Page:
Rabbi Asher and Henya A”H Federman, Chabad of the U.S. Virgin Islands
Henya’s Everlasting Legacy Part II
By: Chaya Chazan
In 2017, two Category 5 hurricanes devastated the island. We went without power for months, and it took a long time for the island to recover. Our first priority was to ensure our community’s safety, especially our elderly members. We helped them board up their windows, and tie down anything loose. We did the same to our house, and hunkered down for what promised to be the storm of the century.
We learned our house’s roof had blown clean off during the last hurricane, over twenty years earlier. Clearly, we needed a safer shelter.
We were close to a group of Jewish doctors, who all had offices in the same building. It was newly constructed, and was built like a bomb shelter. We knew they, and some other friends, were sheltering there.
“Hey Jeff*,” I said, nervously, over the phone. “Would it be okay if I brought my family to your building to ride out the storm?”
I knew I was asking a lot. Ten children in a confined space, for an unspecified amount of time, under tense conditions, was no small request.
“Sure! Come on over, Rabbi!” Jeff answered. “I gotta warn ya’ - we don’t have a kosher kitchen.”
We quickly packed pillows, blankets, and the essentials for Shabbos. In a strange way, it was every shliach’s dream! We’d be locked up with a group of Jews, who’d have no excuses, nowhere to go, and nothing better to do when we’d ask them to put on tefillin…
It was the strangest 24 hours of our lives. The radiology waiting room became our family suite, with kids camped out on every available chair, couch, and inch of carpet. The way they davened, shared, and played together made an incredible kiddush Hashem, and despite the winds howling outside, we passed the time in friendly camaraderie.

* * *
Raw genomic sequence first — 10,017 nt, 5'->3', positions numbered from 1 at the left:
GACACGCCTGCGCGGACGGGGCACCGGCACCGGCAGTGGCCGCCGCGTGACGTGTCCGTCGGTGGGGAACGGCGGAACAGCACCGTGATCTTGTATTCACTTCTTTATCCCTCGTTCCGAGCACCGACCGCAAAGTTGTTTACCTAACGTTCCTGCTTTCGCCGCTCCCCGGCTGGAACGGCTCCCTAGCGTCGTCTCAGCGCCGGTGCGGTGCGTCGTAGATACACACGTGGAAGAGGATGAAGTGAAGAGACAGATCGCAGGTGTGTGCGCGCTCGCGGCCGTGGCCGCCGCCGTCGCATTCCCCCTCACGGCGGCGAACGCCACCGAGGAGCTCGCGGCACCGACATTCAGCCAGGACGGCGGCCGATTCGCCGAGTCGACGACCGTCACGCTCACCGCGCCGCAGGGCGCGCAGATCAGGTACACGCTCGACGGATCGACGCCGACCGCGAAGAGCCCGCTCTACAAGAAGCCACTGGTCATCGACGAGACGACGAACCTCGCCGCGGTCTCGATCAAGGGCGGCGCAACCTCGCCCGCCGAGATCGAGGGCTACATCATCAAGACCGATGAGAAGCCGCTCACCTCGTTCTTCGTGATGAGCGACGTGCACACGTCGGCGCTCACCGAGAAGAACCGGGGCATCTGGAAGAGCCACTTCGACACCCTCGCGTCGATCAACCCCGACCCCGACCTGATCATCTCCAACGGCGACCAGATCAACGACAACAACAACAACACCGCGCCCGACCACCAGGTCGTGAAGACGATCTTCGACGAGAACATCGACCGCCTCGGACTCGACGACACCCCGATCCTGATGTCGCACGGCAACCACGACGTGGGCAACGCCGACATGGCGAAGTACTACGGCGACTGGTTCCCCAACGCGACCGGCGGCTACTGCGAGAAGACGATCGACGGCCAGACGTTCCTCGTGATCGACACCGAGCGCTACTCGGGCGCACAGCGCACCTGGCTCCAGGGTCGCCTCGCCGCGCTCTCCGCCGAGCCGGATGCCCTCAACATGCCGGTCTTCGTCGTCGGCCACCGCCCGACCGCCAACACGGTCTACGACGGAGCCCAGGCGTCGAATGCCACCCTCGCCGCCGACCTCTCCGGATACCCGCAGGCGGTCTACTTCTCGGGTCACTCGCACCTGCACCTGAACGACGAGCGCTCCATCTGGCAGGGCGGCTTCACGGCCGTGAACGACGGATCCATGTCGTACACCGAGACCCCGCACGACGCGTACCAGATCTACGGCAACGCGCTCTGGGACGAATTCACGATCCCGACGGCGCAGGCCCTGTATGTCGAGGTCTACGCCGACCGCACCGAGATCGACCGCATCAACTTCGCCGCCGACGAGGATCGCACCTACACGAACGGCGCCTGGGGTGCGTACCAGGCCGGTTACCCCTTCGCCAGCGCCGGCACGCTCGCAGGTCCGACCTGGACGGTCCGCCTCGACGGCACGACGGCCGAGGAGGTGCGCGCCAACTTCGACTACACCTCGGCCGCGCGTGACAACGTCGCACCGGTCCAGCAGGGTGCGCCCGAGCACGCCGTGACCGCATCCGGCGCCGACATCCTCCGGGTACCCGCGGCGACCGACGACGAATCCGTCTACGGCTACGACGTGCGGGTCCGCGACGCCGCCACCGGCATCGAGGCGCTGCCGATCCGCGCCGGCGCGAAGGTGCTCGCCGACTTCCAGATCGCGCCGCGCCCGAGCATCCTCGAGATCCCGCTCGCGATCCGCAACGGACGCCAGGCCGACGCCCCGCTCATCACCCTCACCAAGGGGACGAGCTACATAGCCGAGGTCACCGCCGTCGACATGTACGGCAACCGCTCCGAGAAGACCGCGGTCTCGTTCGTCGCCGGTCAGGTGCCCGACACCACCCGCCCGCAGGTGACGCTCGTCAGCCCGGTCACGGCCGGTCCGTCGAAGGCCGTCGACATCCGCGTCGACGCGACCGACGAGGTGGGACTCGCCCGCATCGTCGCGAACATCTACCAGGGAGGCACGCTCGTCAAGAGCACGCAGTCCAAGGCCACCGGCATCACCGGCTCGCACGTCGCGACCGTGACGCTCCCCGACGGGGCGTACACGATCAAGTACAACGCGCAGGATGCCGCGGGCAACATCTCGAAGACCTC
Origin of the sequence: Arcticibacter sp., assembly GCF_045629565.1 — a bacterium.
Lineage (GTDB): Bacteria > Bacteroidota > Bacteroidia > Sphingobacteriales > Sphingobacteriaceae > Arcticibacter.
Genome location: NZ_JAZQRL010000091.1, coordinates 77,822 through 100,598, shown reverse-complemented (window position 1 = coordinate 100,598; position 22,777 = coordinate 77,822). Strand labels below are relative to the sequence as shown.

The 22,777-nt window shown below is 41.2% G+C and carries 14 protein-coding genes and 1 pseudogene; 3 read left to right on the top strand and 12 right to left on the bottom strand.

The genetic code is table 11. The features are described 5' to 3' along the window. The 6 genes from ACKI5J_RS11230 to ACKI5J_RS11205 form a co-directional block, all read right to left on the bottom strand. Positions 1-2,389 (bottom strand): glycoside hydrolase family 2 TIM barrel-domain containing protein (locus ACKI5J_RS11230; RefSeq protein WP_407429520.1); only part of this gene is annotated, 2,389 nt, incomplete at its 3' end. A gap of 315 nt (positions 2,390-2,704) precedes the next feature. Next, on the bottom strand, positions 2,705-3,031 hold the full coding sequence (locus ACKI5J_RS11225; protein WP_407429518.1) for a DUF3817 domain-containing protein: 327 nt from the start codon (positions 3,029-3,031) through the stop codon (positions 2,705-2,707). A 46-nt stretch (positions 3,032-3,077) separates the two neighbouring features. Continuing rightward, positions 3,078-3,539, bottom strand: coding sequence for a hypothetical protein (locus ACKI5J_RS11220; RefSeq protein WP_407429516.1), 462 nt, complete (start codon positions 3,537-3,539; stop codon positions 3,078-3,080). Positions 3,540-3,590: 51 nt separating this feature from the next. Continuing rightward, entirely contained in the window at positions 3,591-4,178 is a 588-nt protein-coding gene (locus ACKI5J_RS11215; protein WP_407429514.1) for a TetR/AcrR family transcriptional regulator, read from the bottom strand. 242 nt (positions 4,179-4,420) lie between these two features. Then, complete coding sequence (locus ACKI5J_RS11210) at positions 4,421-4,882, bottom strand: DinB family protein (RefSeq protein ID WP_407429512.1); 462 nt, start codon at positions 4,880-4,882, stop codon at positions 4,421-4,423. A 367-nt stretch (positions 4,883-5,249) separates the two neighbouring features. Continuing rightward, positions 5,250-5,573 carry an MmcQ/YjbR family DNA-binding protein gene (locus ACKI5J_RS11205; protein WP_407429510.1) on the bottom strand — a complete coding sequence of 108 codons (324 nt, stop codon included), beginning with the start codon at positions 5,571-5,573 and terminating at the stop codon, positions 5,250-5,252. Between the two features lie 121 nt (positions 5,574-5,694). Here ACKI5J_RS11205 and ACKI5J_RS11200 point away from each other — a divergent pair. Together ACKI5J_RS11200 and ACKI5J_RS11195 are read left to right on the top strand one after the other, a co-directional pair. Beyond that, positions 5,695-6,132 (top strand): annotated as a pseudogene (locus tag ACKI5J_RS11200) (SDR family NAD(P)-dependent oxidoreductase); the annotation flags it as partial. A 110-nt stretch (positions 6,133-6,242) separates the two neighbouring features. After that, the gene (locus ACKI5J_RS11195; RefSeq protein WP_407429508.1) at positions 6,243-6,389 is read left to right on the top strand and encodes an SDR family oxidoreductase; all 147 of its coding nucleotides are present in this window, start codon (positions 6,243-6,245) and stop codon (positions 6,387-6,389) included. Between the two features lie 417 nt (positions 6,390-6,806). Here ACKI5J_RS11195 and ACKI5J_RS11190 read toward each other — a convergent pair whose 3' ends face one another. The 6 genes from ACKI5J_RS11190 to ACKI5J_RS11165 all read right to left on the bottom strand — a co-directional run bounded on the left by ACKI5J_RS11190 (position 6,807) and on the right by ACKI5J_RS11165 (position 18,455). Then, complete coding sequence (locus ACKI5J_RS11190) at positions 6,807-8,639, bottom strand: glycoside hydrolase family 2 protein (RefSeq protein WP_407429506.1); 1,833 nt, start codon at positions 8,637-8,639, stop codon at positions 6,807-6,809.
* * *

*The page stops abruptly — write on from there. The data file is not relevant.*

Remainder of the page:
The next morning, utter devastation was everywhere. It was impossible to walk the streets without a chainsaw to hack away the trees and electrical poles that had fallen every which way. We accompanied one of the doctors in his emergency medical vehicle to our neighborhood on the other side of the island, to check on our neighbors and make sure everyone was okay.
We were blessed to have a satellite phone, and the survivors’ eyes lit up when they saw it. “Please,” they begged us, with tear-filled eyes. “Please call our families and let them know we’re okay!”
We organized boats to evacuate survivors to Puerto Rico, the nearest island that had been spared the ravages of the storm. After Shabbos, I accompanied my wife and children to the boat that would take them to safety.
“Should Tatty come with you?” I asked my 7-year-old, fondly ruffling his hair.
“But Tatty, how could you come with us?” he asked. “Rosh Hashanah is next week! If you’re gone, who will blow shofar for everyone else? If you don’t stay, I will!”
As they sailed away to safety, I waved goodbye through misty eyes and then turned determinedly back to the havoc, to be there for those still trapped on the island.
That Rosh Hashanah, emotions ran high as we prayed for a good, sweet new year. Many cried, thinking of the homes they’d lost, wondering what their future would bring. Never had the words of Unesaneh Tokef felt so relevant and impactful, as we realized the fragility of life and our complete dependence on Hashem’s mercy.
In the afternoon, I walked around, looking for those who hadn’t yet heard shofar. I headed for the Ritz Carlton, whose decadent elegance lay shattered in broken glass and rubble. A Marine squad had been sent for search and rescue, and I asked if there were any Jews amongst them. They led me to a tent where there was one Jewish soldier. As I entered through the flap in the tent, the soldier stared at me, with wide, unblinking eyes.